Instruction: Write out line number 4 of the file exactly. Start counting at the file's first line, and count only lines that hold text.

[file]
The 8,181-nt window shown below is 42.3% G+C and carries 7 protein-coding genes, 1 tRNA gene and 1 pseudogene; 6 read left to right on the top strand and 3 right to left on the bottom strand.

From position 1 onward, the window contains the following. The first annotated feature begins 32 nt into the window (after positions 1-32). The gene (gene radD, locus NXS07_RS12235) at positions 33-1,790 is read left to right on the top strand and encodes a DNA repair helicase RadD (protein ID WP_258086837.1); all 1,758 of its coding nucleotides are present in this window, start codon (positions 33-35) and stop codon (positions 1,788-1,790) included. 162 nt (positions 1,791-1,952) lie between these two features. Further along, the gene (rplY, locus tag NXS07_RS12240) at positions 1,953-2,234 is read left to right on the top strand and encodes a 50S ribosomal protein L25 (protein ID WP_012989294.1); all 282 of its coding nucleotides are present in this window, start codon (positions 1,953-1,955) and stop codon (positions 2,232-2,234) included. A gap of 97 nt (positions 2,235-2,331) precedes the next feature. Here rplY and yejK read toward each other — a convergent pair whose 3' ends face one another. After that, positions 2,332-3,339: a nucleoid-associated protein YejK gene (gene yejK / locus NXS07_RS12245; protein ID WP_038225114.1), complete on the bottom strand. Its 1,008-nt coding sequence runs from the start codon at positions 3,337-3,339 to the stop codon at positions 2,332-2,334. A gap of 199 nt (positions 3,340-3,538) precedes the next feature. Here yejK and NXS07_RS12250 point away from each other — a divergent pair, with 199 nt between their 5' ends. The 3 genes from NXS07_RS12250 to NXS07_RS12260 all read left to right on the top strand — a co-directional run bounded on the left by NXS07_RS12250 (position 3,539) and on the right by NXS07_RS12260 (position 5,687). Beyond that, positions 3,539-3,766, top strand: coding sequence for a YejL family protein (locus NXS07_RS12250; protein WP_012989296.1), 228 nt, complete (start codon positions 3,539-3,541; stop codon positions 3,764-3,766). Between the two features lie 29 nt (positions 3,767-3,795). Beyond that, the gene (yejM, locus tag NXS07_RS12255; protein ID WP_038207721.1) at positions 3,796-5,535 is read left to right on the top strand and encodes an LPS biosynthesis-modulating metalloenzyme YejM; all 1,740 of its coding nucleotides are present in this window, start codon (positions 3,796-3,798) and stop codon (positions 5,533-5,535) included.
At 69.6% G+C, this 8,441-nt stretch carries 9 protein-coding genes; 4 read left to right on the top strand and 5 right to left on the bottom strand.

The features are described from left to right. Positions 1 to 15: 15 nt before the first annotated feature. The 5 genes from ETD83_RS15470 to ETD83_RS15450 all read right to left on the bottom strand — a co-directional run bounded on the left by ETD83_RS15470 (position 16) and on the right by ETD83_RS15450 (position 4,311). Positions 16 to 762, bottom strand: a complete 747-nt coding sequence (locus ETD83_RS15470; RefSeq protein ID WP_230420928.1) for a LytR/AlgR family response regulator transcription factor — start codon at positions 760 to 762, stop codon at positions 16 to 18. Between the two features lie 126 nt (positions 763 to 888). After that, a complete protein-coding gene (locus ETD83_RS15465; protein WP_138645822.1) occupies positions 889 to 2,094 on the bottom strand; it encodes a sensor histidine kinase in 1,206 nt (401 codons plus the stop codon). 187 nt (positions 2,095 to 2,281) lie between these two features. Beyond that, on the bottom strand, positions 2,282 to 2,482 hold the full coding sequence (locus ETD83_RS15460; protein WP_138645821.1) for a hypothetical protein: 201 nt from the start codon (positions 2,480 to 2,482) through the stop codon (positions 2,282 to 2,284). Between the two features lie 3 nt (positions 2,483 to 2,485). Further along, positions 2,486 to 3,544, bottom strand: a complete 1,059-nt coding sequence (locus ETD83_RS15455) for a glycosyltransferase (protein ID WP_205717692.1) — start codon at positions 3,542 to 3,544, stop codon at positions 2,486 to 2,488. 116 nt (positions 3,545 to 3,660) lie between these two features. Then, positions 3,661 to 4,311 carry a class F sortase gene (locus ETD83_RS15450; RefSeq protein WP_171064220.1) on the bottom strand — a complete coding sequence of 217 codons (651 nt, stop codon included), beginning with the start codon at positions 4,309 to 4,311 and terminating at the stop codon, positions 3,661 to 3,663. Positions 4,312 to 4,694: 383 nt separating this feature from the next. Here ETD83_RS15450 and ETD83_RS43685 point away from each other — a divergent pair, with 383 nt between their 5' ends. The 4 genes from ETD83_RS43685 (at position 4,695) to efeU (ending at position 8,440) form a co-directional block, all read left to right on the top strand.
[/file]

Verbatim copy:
The features are described from left to right. Positions 1 to 15: 15 nt before the first annotated feature. The 5 genes from ETD83_RS15470 to ETD83_RS15450 all read right to left on the bottom strand — a co-directional run bounded on the left by ETD83_RS15470 (position 16) and on the right by ETD83_RS15450 (position 4,311). Positions 16 to 762, bottom strand: a complete 747-nt coding sequence (locus ETD83_RS15470; RefSeq protein ID WP_230420928.1) for a LytR/AlgR family response regulator transcription factor — start codon at positions 760 to 762, stop codon at positions 16 to 18. Between the two features lie 126 nt (positions 763 to 888). After that, a complete protein-coding gene (locus ETD83_RS15465; protein WP_138645822.1) occupies positions 889 to 2,094 on the bottom strand; it encodes a sensor histidine kinase in 1,206 nt (401 codons plus the stop codon). 187 nt (positions 2,095 to 2,281) lie between these two features. Beyond that, on the bottom strand, positions 2,282 to 2,482 hold the full coding sequence (locus ETD83_RS15460; protein WP_138645821.1) for a hypothetical protein: 201 nt from the start codon (positions 2,480 to 2,482) through the stop codon (positions 2,282 to 2,284). Between the two features lie 3 nt (positions 2,483 to 2,485). Further along, positions 2,486 to 3,544, bottom strand: a complete 1,059-nt coding sequence (locus ETD83_RS15455) for a glycosyltransferase (protein ID WP_205717692.1) — start codon at positions 3,542 to 3,544, stop codon at positions 2,486 to 2,488. 116 nt (positions 3,545 to 3,660) lie between these two features. Then, positions 3,661 to 4,311 carry a class F sortase gene (locus ETD83_RS15450; RefSeq protein WP_171064220.1) on the bottom strand — a complete coding sequence of 217 codons (651 nt, stop codon included), beginning with the start codon at positions 4,309 to 4,311 and terminating at the stop codon, positions 3,661 to 3,663. Positions 4,312 to 4,694: 383 nt separating this feature from the next. Here ETD83_RS15450 and ETD83_RS43685 point away from each other — a divergent pair, with 383 nt between their 5' ends. The 4 genes from ETD83_RS43685 (at position 4,695) to efeU (ending at position 8,440) form a co-directional block, all read left to right on the top strand.